It’s time to reverse the location-based entertainment model. If audiences can no longer come to you, why not go to them?
An existential threat
In COVID-19 and the provisions being put in place to minimise its impact, the location-based entertainment industry is facing a challenge unlike any it has ever faced before. Organisations under the ‘LBE’ label may be incredibly varied, from museums to crazy golf, theme parks to shopping centres, but their business models all share a fundamental characteristic: large volumes of people arriving physically at their premises to spend time and, in most cases, money. As the Coronavirus crisis forces one after another to close their doors, they face a genuinely existential threat.Despite all of the sensible, sober official communications that share lines like ‘abundance of caution’, ‘factors beyond our control’ and ‘closed for the foreseeable future’, behind the scenes there is, understandably, panic. The reality is that no one knows when they will be able to open again, how long it will take for public confidence to be restored, and whether or not this could spell the end, for some locations at least.
But is shutting up shop the only option? Physically, yes. But digitally? Perhaps not. The undeniable fact for LBE is that people can no longer come to you. So why not go to them?
Reverse the model
Technology has reached a point where it can enable the kinds of experiences that were unimaginable only a few years ago. More than 95% of UK households now have at least one smart device, and organisations with a dash of creative ingenuity can harness this to deliver immersive experiences in the home that maintain – or even deepen – the relationships we have with LBE organisations at a time when we are unable to visit them in person.
The so-called experience economy is characterised by the increasing desire to get out, go to places and enjoy doing more, all of which is ideal for LBE. That desire hasn’t gone away, but for the next few weeks and months – at least – we won’t be able to physically act on it. Instead there will be parents whose kids are climbing the walls; child-free housemates, couples and empty-nesters watching their 10th box-set of the day; all crying out for interesting ways to occupy their time and scratch that ‘experiential’ itch. Which is where the LBE organisations we know and love could step in, with a little help from immersive tech – the most experiential digital technologies around.Museums and other heritage organisations could develop experiences that entertain families with their astonishing stories from history. Visitor attractions could design fun, on-brand digital experiences that put smiles on faces when they are needed the most. Sports teams and administrators could create and promote next generation e-sports that keep fans engaged by moving beyond the 2D screens of consoles and PCs and into the three-dimensional environments of their homes and local areas.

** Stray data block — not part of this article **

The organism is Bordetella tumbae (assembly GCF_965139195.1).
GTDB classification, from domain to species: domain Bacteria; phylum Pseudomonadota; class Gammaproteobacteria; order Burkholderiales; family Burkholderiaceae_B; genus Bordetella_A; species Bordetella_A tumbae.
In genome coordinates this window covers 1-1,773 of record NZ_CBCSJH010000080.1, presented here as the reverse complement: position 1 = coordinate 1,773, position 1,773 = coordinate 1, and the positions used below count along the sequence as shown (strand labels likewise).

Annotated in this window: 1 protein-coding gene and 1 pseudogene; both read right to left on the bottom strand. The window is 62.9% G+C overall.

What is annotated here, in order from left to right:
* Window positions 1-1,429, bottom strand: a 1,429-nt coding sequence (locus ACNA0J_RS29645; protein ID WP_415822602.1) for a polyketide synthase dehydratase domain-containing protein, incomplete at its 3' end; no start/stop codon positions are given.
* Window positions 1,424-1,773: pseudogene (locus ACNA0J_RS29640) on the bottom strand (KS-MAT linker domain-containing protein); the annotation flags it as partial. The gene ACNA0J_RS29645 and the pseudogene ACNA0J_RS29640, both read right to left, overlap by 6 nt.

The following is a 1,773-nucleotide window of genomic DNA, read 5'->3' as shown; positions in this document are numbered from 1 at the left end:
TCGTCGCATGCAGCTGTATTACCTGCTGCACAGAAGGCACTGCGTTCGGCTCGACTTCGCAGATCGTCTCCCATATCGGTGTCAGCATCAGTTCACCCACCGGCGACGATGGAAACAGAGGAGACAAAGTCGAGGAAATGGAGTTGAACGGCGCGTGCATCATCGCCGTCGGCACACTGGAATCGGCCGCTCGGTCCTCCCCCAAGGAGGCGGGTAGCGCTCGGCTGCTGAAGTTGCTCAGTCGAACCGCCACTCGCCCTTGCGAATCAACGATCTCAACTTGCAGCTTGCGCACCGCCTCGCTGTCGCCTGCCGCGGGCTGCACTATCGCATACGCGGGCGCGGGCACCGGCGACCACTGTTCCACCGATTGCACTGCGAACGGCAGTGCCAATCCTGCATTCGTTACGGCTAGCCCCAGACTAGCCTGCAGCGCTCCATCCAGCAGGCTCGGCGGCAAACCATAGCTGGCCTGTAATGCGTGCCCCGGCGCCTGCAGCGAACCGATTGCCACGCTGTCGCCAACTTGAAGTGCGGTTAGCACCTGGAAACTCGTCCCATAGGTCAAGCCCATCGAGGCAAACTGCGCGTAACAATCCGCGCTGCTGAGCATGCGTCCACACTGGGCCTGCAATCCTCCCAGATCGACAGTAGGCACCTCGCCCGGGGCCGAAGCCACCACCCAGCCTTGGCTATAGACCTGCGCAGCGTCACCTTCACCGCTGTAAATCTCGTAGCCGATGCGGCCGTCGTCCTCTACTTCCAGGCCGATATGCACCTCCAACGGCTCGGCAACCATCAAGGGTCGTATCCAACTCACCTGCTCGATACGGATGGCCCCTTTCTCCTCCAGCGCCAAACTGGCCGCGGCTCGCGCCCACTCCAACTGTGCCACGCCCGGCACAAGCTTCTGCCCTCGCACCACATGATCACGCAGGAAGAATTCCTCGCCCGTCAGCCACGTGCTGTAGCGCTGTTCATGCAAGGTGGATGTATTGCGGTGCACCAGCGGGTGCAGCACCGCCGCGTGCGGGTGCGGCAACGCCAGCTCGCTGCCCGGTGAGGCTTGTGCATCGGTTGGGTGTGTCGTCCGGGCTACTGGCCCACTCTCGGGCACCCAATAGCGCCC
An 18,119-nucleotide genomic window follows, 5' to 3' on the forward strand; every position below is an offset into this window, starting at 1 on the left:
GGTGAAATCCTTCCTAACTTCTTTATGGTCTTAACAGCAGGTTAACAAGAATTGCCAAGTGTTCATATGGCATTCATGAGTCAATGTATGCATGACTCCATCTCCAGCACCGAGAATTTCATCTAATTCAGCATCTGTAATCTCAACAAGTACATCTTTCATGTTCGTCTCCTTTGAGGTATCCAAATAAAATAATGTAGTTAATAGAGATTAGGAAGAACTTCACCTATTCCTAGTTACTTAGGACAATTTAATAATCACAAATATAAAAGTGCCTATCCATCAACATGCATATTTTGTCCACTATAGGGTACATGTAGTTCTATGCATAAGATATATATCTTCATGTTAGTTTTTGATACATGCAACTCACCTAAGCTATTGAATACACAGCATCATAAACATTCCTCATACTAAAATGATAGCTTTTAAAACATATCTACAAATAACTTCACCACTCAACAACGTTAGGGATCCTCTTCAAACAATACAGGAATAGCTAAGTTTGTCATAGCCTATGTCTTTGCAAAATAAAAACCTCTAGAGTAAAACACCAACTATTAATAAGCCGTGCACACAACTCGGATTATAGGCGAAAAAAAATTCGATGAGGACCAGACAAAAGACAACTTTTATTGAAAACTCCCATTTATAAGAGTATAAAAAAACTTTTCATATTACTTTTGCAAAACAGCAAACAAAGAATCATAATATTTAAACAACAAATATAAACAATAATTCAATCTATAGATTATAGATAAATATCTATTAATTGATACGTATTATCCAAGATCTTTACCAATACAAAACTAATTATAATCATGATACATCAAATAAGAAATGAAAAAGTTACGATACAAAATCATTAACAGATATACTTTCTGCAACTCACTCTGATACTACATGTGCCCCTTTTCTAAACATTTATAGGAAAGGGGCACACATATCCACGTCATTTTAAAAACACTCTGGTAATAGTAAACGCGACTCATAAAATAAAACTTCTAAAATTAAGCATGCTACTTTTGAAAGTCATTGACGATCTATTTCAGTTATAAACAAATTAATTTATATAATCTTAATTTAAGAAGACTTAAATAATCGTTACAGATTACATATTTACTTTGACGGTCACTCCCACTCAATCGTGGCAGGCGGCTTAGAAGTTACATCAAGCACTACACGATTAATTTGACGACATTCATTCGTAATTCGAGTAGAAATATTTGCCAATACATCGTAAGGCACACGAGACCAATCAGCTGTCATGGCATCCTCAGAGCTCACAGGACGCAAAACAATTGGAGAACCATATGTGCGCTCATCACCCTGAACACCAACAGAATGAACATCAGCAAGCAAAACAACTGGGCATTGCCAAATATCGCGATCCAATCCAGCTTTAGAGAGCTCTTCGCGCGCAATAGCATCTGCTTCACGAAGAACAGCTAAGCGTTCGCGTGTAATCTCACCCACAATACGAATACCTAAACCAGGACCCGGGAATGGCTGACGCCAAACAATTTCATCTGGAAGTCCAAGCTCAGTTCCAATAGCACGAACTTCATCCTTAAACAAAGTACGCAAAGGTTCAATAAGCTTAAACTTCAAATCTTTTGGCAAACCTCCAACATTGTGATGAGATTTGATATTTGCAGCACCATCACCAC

Resigning to the fact that no visitors equals no business is understandable for LBE but it is premature and, quite possibly, wrong. Necessity is the mother of invention, and it is just possible that, with a bit of vision, creativity and determination, the biggest crisis in memory could offer an opportunity to create greater levels of audience engagement than ever before.